The Humanity Involved in the Creation of the Computer

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Can you imagine life without the computer? It wasn’t that long ago that we didn’t have them, yet today we carry them around inside our purses in the form of smartphones.

George Dyson, a science historian, asks how we went from having no computers to having many in such a brief time period in his book, Turing’s Cathedral.

The son of scientist Freeman Dyson, George Dyson spent much of his life at the Princeton Institute for Advanced Studies. The very first digital computers were built here under the guidance of scientist Josh von Neumann.

If you read Turing’s Cathedral it will surprise you at how much chance was involved in the production of the machines that let to computers. The book not only highlights the development of the computer but also the personalities involved at the Princeton Institute. They weren’t always on the same page but managed to produce the first digital computer regardless.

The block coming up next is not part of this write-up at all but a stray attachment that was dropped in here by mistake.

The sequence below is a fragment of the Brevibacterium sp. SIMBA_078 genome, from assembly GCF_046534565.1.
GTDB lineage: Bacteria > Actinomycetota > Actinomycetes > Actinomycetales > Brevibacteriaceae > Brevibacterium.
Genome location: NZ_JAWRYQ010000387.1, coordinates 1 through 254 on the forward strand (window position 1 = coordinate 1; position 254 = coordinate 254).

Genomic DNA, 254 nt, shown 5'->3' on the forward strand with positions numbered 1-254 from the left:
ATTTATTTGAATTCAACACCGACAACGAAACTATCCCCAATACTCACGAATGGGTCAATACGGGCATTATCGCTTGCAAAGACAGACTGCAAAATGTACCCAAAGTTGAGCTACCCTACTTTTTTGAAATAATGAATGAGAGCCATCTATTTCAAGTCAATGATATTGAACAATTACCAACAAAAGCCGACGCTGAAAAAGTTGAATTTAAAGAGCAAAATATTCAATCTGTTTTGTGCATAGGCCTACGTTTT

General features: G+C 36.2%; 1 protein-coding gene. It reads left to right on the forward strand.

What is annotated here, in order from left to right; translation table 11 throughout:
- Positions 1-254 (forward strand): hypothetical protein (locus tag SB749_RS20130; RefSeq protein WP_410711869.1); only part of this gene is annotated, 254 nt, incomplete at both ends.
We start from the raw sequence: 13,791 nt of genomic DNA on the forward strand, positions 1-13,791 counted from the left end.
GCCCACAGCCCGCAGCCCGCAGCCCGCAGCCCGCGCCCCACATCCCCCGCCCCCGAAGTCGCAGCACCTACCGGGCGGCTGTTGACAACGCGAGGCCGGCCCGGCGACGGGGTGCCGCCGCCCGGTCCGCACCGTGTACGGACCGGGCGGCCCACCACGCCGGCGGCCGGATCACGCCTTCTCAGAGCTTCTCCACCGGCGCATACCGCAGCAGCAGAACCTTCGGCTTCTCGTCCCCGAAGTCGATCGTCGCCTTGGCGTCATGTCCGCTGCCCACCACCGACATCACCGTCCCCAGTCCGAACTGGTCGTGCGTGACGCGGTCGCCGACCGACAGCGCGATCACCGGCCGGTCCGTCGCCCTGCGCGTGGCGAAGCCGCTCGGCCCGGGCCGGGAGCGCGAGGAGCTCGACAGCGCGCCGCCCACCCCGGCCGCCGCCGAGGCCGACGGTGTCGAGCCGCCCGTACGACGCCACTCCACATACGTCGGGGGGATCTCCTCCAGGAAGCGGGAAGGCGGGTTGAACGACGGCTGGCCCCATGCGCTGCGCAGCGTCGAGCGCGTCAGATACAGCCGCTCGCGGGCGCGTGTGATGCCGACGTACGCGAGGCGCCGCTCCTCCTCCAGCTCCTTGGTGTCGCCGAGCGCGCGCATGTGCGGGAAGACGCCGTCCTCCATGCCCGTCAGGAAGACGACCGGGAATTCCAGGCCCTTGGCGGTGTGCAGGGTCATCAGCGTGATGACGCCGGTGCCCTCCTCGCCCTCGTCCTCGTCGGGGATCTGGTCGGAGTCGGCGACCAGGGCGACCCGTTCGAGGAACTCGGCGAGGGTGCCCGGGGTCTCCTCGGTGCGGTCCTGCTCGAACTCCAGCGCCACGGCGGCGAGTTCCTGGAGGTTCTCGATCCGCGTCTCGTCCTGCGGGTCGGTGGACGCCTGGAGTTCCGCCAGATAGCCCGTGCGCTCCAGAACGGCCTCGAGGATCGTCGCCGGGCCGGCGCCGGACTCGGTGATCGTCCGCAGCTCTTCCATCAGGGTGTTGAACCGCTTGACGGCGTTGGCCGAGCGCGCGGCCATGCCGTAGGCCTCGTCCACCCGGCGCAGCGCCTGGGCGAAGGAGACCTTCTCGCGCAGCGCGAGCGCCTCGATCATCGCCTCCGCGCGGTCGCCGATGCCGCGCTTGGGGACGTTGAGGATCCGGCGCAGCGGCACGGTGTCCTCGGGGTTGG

Genius or not, people are still people, and when working closely on the same project there are bound to be rivalries and disagreements that arise. Turing’s Cathedral lays these things open, showing the humanity of the scientist that created the first computer.It was not only the personal disputes that needed to be set aside to make this project prosperous; there were also moral issues involved. The work that went into the development of the computer walked hand in hand with the U.S. nuclear weapons project.

You might have the notion that a history book about computers will not only be dry but probably full of technical jargon. This is not the case with Turing’s Cathedral; nearly everybody who use computers will find this book interesting. Which is a lot of people these days.